This week was back to school prep-week for my two teenage sons. As an educator, I unashamedly geek-out while helping them get ready for classes. The boys are kind to me, even though they don’t always share my enthusiasm. They give me room to relish the snap of a new three ring binder, the smell of markers, and new socks.

In store three, maybe four, I walked past this t-shirt. It stopped me in my tracks. I am not sure, but I must have stood there staring at it for minutes. It was one of those moments when memories, courage, lament, and identity all crashed into each other. It accurately summarized a whole bubble-wrap protective measure I had meticulously constructed around painful areas of my world. I’m not proud of this, but there it was: a pithy little shirt advertising my temptation to engage apathy as a retreat from “the hard things”.

I had worked for years to camouflage my high-functioning apathy habit, and here it was hanging on a clothing rack for everyone to see. It hit me hard. A whole marketing demographic believed this to be true enough to wear it over their heart. T-shirts like this are meant to advertise an attitude that can be felt a mile away—I fully embrace my current state of ignorance and apathy.

A naked feeling crept over me. I shuttered. My son rescued me with a pair of shoes he wanted to show me, but as we walked away, I felt hot shame rise up into my cheeks. Shame is one of my “hard things”, and this shame showed up with a vengeance. It came rushing to my frontal cortex, shouting a lifetime of blaming words and belittling actions at me: Who the hell do you think you are? Do you know who no one knows or cares about? YOU, that’s who. No one knows or cares about YOU.

There it was, my greatest fear marketed in the middle of a shopping mall.

Instinctively, I reached for the safety of my apathy bubble-wrap, but something stirring in my soul stopped me. As I look back now, I know it was brave, but in the moment, it didn’t feel like it. Outwardly, I walked calmly behind my son, but inwardly my pulse elevated, and breaths came quickly as snatches of remembered rejections and abandonments paraded through me. Those who study these things call them flashbacks, but those of us who have them call them agony.

My God, what if I never learn? What if I never learn to silence shame? To hear the kinder voices? To believe the truth that God speaks about me, about others?

While the boys tried on shoes, I prayed. I asked God for courage to stay in this wildly uncomfortable moment, to not retreat into numb cowardice. To my surprise, truth cut through the fog of shame right there in the shoe department. Holy bravery arrived just in time– I would know this moment and I would care about it. I would know and care about those willing to put on the garment of apathy to protect themselves from the paralyzing fear of rejection. Leaning back, I closed my eyes, felt my heart rate slow, my breaths grow deeper.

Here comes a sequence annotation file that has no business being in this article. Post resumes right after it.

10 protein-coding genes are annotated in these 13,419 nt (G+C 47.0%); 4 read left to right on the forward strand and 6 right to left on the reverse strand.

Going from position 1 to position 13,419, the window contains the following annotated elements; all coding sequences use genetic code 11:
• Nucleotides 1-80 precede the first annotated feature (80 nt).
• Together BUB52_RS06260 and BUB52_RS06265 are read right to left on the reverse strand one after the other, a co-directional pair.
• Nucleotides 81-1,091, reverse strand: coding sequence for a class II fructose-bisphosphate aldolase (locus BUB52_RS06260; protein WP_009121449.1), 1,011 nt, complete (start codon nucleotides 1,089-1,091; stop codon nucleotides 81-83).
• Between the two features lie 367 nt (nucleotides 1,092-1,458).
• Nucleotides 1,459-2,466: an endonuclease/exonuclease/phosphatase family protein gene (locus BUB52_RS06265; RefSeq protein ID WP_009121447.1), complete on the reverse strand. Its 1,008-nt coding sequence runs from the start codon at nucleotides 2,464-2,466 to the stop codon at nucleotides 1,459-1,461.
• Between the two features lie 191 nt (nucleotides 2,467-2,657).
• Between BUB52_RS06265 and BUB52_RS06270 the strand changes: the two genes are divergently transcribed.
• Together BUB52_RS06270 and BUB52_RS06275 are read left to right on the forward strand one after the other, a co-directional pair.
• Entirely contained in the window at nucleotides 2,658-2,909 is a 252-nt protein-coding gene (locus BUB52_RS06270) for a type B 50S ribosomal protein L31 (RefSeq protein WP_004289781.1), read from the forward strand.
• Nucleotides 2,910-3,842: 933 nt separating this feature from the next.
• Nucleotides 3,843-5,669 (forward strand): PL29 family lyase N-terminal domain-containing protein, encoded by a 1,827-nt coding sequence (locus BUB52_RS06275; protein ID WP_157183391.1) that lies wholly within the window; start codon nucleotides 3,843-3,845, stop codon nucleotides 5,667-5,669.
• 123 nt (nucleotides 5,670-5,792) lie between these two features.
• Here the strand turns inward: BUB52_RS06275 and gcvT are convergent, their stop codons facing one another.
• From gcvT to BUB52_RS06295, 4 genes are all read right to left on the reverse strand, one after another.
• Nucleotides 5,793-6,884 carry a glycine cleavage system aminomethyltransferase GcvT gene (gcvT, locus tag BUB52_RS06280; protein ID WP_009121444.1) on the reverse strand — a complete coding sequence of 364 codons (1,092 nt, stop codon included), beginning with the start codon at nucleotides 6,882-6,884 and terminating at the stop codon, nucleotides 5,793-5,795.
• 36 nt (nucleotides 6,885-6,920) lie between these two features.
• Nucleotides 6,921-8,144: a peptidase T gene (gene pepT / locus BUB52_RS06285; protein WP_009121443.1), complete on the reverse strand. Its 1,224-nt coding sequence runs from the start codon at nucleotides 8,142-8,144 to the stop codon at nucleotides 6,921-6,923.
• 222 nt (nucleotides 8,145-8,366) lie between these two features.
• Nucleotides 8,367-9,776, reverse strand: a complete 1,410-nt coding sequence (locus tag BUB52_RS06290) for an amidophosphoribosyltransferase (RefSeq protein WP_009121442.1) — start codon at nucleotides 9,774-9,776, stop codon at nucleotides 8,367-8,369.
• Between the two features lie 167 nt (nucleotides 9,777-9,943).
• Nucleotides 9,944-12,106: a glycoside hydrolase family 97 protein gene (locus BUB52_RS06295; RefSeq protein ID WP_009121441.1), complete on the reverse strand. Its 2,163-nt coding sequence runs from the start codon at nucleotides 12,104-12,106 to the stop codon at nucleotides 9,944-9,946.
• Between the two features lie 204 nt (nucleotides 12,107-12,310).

My boys left the store with two pair of new school shoes. I left with something holy.

That night, I wrote:

I believe in a God that knows and loves me. I believe in a God that calls and strengthens me to move from stubborn ignorance to humble knowing, from cowardly apathy to unintimidated caring. Though I know it will not be easy, I accept this responsibility, and will not surrender to the comfort of numbness in the presence of pain. I believe to know and be known, to care and be cared for is what Jesus meant by, “Go and do likewise…” I believe God beckons me to live a life of likewise, and as I do, it is my soul that is being saved.

I don’t know if what I wrote is a mantra, a prayer, or maybe a vow. Whatever it is, it testifies to what may have looked to the world like regular t-shirt—just a mundane moment in the middle a mall. In reality, I know a battle ensued in that aisle. Right there, shame sought to bring me low and leave me in the ashes of apathy once again, but the God who knows and loves me sought to silence those ancient voices and sinful ways. He is raising me up to be a brave soul.


Educator turned advocate, Belinda Wilson Bauman seeks to bring hope to women in crisis. After living internationally for a decade in conflict and post-conflict zones, Belinda experienced what she calls a “beautiful collision” with the brave souls of women who survive in the most dangerous places in the world. She is a wife and mother, speaker and contributor to Newsweek’s The Daily Beast, Huffington Post and Today’s Christian Woman. As the founder of One Million Thumbprints, she leads a movement of peacemakers empowering peacemakers in the world’s worst conflicts. Belinda and her husband, Stephan, and their two sons, Joshua and Caleb, live in Grand Rapids, MI where they relish promoting peace, raising chickens and gazing at stars while living in the country.